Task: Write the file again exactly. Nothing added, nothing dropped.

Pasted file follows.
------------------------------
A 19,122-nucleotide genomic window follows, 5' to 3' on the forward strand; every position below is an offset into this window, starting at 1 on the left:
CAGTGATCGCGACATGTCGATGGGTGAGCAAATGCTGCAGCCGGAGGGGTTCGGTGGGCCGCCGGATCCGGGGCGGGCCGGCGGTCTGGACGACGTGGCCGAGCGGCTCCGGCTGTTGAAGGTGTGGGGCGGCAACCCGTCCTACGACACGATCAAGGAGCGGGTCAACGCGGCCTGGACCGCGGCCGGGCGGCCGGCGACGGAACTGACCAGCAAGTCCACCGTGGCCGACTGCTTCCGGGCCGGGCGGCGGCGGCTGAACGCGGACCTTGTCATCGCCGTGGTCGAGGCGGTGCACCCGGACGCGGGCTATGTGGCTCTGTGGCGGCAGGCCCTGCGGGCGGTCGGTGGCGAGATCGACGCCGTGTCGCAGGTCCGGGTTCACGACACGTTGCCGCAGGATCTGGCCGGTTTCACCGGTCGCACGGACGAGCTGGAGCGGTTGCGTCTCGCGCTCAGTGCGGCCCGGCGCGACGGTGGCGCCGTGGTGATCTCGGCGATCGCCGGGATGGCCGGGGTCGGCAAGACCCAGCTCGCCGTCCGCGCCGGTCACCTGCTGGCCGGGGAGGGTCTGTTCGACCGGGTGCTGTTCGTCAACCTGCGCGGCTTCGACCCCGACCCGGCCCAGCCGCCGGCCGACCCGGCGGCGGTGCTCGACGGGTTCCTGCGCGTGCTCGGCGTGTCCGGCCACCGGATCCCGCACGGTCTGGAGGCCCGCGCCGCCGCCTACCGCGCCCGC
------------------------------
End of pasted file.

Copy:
A 19,122-nucleotide genomic window follows, 5' to 3' on the forward strand; every position below is an offset into this window, starting at 1 on the left:
CAGTGATCGCGACATGTCGATGGGTGAGCAAATGCTGCAGCCGGAGGGGTTCGGTGGGCCGCCGGATCCGGGGCGGGCCGGCGGTCTGGACGACGTGGCCGAGCGGCTCCGGCTGTTGAAGGTGTGGGGCGGCAACCCGTCCTACGACACGATCAAGGAGCGGGTCAACGCGGCCTGGACCGCGGCCGGGCGGCCGGCGACGGAACTGACCAGCAAGTCCACCGTGGCCGACTGCTTCCGGGCCGGGCGGCGGCGGCTGAACGCGGACCTTGTCATCGCCGTGGTCGAGGCGGTGCACCCGGACGCGGGCTATGTGGCTCTGTGGCGGCAGGCCCTGCGGGCGGTCGGTGGCGAGATCGACGCCGTGTCGCAGGTCCGGGTTCACGACACGTTGCCGCAGGATCTGGCCGGTTTCACCGGTCGCACGGACGAGCTGGAGCGGTTGCGTCTCGCGCTCAGTGCGGCCCGGCGCGACGGTGGCGCCGTGGTGATCTCGGCGATCGCCGGGATGGCCGGGGTCGGCAAGACCCAGCTCGCCGTCCGCGCCGGTCACCTGCTGGCCGGGGAGGGTCTGTTCGACCGGGTGCTGTTCGTCAACCTGCGCGGCTTCGACCCCGACCCGGCCCAGCCGCCGGCCGACCCGGCGGCGGTGCTCGACGGGTTCCTGCGCGTGCTCGGCGTGTCCGGCCACCGGATCCCGCACGGTCTGGAGGCCCGCGCCGCCGCCTACCGCGCCCGC